German paper says it will not publish all offshore files
The German newspaper that first obtained the so-called Panama Papers, a vast trove of documents on offshore companies, has said it will not publish all the files, arguing that not all are of public interest.
Sueddeutsche Zeitung received the documents from an unidentified source more than a year ago and shared at least parts of them with dozens of other media outlets around the world. Since the first reports were published on Sunday, prominent politicians, celebrities and businesspeople have had their offshore business dealings dragged into the spotlight, prompting a flurry of public outrage, official investigations and fierce denials from some of those named.
Sueddeutsche Zeitung said the complete set of 11.5 million documents "won't be made available to the public or to law enforcement agencies. That's because the SZ isn't the extended arm of prosecutors or the tax investigators."
Authorities have legal powers to obtain such documents from those suspected of wrongdoing, and in many cases there is no public interest in revealing companies' or individuals' offshore business dealings, the Munich-based paper said.
The documents relate to Panamanian law firm Mossack Fonseca, which helps create shell companies for the world's rich and famous. The firm said it has filed a criminal complaint alleging that the data was stolen in a hacking attack.
Sueddeutsche Zeitung said it did not know how the anonymous source obtained the data, but that he or she had expressed "a very strong moral impulse" and wanted to make "these crimes public".
Panama's government on Wednesday accused wealthy nations of unfairly attacking the Central American country while ignoring their own failings.
President Juan Carlos Varela said an international committee of experts would be created to recommend ways to boost transparency in the Central American country's offshore financial industry. Experts say that while offshore companies can be used for tax evasion and money laundering, there are also legitimate and legal grounds for creating them.
German lawmakers said on Thursday they plan to hold an urgent debate on the offshore leaks next week.
"The revelations in the Panama Papers have triggered a broad discussion among politicians and the public about necessary consequences," said Christine Lambrecht, of the Social Democratic Party that is part of chancellor Angela Merkel's governing coalition.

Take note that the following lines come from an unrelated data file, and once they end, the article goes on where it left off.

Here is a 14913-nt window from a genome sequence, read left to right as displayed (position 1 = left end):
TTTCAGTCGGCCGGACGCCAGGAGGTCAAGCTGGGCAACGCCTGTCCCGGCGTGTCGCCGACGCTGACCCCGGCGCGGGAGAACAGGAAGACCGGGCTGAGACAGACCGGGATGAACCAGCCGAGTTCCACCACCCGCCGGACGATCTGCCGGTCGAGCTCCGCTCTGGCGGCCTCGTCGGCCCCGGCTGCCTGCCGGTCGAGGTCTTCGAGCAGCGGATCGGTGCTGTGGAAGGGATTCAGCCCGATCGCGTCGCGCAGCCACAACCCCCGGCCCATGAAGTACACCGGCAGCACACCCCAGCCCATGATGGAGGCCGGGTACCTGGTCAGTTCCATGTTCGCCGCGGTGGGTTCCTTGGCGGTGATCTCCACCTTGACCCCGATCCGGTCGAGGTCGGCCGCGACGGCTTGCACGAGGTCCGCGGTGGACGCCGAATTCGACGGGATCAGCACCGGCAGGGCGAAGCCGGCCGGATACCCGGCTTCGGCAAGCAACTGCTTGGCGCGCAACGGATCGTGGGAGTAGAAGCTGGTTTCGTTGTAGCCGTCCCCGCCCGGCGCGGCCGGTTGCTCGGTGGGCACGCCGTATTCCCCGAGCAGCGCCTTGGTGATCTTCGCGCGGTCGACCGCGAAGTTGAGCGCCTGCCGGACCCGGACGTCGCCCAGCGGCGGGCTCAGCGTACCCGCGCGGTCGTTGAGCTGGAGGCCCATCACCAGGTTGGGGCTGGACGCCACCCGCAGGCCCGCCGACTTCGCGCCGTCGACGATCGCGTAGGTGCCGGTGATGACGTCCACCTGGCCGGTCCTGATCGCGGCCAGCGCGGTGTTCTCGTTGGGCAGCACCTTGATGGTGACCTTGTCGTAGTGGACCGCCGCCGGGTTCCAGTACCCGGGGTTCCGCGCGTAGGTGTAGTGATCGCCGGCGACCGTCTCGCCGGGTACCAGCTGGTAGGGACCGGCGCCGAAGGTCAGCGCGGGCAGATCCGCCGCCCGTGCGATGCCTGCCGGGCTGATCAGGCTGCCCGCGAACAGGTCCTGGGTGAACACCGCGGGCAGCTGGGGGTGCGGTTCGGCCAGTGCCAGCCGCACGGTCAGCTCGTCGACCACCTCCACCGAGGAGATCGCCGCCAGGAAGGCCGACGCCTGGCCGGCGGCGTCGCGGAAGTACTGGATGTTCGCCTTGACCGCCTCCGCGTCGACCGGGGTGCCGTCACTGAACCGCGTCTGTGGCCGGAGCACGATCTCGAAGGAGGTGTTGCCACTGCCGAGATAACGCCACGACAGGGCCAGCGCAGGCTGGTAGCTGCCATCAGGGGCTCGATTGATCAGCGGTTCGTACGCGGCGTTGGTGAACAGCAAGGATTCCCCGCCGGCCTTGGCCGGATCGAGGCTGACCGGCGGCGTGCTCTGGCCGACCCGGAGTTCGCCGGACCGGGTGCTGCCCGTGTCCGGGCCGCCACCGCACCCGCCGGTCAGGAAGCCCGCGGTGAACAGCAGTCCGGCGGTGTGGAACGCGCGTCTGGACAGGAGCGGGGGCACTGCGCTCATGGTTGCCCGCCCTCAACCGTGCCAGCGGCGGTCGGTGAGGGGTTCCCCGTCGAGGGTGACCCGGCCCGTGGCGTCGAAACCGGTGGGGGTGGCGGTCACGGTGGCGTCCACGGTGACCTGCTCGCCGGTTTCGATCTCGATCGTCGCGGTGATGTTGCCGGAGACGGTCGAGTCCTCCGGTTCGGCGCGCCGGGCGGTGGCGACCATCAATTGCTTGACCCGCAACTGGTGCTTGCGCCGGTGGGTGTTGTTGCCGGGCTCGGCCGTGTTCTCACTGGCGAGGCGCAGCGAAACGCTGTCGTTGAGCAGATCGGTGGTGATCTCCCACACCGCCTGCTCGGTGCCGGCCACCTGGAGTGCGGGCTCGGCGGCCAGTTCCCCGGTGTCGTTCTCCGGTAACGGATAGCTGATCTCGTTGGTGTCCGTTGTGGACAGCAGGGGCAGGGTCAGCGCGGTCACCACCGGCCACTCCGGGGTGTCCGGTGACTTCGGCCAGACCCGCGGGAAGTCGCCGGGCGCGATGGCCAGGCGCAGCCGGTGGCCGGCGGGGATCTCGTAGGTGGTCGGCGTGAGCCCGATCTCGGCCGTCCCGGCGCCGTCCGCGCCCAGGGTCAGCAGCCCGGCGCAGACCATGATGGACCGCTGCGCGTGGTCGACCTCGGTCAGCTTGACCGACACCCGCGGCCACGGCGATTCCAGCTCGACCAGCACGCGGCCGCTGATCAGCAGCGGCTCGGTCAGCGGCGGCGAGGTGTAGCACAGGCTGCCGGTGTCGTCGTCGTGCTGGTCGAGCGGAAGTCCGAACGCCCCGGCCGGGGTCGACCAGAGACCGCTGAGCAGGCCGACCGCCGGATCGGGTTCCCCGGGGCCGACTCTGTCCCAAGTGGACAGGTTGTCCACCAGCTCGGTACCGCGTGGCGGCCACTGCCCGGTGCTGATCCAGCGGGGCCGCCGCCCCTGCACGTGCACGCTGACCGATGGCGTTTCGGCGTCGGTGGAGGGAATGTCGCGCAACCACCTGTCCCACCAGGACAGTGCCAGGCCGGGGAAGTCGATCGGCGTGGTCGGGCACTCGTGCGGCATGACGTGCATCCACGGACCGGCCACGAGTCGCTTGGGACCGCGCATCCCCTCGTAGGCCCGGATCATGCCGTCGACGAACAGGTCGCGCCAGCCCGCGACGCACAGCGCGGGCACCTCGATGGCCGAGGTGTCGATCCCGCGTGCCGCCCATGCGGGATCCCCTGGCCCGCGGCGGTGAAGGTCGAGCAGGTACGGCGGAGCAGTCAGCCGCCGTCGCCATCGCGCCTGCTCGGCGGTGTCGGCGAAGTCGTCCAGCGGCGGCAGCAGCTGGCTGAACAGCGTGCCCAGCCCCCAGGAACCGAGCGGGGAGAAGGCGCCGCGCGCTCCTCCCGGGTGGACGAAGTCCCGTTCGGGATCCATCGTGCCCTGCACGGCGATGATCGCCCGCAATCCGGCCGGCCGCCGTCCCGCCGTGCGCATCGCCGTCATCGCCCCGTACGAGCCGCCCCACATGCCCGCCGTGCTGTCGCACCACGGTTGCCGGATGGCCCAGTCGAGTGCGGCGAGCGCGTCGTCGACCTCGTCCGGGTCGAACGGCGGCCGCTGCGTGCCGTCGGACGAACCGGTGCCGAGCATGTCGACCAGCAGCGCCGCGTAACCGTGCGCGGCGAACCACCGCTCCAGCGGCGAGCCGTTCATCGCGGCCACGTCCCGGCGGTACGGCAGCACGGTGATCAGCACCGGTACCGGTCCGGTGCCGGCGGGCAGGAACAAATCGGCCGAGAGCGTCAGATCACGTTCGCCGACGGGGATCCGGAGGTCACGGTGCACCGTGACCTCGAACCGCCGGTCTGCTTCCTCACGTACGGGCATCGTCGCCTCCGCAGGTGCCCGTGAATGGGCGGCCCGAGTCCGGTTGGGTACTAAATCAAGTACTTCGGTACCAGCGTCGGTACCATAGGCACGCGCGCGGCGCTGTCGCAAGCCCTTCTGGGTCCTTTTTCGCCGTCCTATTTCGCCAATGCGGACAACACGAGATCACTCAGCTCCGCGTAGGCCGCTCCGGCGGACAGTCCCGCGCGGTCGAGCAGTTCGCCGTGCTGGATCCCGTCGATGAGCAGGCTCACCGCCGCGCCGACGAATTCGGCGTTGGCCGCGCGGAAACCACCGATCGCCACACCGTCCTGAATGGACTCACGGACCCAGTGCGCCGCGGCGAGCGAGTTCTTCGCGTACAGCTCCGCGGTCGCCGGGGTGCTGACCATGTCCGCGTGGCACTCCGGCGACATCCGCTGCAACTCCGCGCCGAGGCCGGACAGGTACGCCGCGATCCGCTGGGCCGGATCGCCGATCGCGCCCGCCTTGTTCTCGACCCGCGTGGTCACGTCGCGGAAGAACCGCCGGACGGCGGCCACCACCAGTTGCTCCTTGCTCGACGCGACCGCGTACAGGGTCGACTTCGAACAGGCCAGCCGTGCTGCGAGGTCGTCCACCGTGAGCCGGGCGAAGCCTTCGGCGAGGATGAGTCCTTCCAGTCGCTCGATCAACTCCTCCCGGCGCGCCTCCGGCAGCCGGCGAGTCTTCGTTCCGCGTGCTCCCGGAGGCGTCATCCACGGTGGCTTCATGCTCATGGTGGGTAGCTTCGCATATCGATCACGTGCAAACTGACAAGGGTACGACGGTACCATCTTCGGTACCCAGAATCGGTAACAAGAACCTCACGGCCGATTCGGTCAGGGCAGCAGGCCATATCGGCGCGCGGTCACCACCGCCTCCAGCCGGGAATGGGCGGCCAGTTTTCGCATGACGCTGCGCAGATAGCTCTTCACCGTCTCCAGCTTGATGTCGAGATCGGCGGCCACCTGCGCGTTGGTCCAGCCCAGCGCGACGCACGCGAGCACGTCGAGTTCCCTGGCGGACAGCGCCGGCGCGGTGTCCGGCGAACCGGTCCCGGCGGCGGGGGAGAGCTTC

Responding to readers' queries about the absence of prominent German or American politicians in the reports, Sueddeutsche Zeitung said such names have not yet been found in the documents.
It said the documents include copies of the passports of 200 Americans, and about 3,500 shareholders in offshore companies listed addresses in the United States.
"One possible reason why comparatively few Americans appear in the documents could be that US citizens have no reason to contact a law firm in Panama," the paper said. "That's because offshore companies can easily be created in US states such as Wyoming, Delaware or Nevada."
Russian president Vladimir Putin, meanwhile, has denied having any links to offshore accounts and is describing the Panama Papers document leaks scandal as part of Western efforts to weaken Russia.
Mr Putin, speaking on Thursday at a media forum in St Petersburg, said even though his name did not figure in any of the documents leaked from a Panamanian law firm, Western media pushed the claims of his involvement in offshore businesses.
Mr Putin described the allegations as part of the US-led disinformation campaign waged against Russia in order to weaken its government.
Mr Putin said his long-time friend, cellist Sergei Roldugin, who figured in the Panama Papers as the owner of two billion US dollar (£1.42 billion) in offshore assets, has done nothing wrong. He said he was proud of Roldugin, adding that the musician spent his personal money to advance cultural projects in Russia.